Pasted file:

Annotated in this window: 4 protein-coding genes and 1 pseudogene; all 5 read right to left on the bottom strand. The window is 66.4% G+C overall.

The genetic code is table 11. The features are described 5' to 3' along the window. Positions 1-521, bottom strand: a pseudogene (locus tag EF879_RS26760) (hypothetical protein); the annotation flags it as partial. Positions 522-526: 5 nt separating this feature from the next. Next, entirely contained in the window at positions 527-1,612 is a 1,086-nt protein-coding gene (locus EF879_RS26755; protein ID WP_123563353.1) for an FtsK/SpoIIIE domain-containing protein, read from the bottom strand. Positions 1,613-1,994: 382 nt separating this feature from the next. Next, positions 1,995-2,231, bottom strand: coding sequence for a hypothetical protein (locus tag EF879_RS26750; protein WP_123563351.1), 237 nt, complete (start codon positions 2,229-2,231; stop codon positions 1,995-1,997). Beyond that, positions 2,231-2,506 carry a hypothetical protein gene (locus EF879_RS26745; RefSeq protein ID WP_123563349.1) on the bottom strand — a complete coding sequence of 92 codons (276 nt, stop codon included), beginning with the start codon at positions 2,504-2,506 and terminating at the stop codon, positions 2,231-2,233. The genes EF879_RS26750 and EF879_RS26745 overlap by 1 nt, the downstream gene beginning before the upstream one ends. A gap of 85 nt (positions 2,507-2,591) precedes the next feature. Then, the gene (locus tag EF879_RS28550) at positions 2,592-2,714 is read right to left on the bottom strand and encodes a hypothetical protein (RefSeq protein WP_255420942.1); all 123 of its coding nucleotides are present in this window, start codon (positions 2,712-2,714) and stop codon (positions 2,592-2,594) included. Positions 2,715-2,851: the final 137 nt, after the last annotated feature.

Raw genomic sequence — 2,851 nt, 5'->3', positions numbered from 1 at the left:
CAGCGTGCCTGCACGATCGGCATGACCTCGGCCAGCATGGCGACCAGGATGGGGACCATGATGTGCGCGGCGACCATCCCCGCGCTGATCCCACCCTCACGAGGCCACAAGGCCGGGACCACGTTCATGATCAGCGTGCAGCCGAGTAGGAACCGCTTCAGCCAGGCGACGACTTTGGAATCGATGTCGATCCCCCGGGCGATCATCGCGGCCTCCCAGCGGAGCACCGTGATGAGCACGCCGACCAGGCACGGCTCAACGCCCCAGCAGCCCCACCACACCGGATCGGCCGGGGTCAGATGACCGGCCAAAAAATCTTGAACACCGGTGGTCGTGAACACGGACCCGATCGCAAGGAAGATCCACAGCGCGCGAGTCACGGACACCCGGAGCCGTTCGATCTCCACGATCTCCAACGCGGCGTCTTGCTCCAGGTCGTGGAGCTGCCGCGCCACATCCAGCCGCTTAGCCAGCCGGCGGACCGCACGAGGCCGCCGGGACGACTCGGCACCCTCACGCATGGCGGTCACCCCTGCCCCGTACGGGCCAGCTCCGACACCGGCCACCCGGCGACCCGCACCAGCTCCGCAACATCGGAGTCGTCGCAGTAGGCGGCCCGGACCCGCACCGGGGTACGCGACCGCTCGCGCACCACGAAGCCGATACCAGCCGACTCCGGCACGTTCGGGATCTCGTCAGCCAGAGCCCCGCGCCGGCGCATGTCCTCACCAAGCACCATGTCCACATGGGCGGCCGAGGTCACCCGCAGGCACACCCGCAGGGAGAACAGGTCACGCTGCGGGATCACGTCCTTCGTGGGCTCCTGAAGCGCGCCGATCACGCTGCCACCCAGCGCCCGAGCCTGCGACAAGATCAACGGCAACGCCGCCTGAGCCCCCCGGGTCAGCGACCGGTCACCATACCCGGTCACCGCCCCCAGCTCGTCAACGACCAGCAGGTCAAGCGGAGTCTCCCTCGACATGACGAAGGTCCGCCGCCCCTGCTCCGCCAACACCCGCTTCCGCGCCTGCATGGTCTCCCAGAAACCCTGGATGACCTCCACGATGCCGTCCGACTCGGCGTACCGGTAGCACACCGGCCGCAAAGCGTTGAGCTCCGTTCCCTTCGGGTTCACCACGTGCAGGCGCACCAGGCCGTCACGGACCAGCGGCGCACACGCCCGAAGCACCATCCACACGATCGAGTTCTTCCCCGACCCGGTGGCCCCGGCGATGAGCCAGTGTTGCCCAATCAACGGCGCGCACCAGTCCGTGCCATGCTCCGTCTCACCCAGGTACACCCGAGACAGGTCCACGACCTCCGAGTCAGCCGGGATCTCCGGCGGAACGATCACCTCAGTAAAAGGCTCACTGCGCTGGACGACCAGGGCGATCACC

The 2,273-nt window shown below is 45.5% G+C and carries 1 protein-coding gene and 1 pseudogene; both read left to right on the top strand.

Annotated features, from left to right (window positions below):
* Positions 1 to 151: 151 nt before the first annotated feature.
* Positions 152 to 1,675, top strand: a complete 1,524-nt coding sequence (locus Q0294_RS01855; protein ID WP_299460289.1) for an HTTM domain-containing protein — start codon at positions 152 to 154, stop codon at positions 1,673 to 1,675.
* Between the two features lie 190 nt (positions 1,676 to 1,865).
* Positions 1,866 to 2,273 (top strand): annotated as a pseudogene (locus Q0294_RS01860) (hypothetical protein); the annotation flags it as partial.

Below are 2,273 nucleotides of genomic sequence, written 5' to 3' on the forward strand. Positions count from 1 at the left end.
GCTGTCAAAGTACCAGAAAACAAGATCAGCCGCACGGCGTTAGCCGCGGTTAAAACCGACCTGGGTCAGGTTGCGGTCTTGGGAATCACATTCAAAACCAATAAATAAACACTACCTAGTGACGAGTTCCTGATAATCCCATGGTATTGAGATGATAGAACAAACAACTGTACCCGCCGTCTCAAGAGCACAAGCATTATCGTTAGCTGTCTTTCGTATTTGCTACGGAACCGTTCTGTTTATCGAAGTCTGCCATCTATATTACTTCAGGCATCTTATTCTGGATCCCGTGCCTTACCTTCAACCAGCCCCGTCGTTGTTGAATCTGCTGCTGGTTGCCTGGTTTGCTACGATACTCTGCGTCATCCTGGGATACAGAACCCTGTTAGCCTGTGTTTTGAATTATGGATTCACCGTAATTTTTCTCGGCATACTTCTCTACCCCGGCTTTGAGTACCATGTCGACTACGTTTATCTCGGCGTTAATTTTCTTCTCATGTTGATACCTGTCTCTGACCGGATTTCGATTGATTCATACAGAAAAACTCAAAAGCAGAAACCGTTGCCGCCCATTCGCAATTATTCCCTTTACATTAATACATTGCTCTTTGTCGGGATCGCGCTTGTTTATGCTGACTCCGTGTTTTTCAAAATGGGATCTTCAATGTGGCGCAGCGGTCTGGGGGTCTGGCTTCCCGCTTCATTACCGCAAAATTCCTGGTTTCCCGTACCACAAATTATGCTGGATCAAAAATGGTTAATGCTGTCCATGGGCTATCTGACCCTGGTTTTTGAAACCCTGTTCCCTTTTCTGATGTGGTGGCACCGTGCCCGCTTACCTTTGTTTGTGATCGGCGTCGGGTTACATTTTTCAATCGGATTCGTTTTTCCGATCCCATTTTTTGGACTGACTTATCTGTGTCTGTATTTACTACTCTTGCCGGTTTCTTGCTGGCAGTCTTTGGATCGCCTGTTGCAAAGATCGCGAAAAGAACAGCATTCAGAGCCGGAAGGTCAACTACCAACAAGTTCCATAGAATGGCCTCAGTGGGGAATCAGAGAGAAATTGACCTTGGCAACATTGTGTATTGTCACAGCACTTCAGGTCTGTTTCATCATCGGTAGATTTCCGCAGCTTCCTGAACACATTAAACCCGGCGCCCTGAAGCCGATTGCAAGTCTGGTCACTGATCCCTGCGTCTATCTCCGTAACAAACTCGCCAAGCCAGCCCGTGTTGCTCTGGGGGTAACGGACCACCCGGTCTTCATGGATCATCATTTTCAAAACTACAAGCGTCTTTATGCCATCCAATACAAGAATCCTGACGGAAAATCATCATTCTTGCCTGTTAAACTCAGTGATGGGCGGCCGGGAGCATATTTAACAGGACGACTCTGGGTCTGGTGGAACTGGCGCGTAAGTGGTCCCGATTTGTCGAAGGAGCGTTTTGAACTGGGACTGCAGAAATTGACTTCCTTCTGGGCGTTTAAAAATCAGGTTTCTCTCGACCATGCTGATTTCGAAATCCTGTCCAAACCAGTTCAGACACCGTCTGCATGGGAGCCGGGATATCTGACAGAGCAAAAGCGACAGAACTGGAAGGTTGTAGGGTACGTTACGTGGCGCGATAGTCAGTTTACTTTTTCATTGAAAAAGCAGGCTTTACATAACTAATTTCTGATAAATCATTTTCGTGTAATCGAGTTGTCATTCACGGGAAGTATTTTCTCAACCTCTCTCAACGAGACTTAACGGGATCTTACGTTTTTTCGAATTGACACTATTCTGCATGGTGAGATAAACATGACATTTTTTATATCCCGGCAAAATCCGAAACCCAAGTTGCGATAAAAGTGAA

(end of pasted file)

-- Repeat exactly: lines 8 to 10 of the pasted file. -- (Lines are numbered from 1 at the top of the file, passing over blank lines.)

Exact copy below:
* Positions 152 to 1,675, top strand: a complete 1,524-nt coding sequence (locus Q0294_RS01855; protein ID WP_299460289.1) for an HTTM domain-containing protein — start codon at positions 152 to 154, stop codon at positions 1,673 to 1,675.
* Between the two features lie 190 nt (positions 1,676 to 1,865).
* Positions 1,866 to 2,273 (top strand): annotated as a pseudogene (locus Q0294_RS01860) (hypothetical protein); the annotation flags it as partial.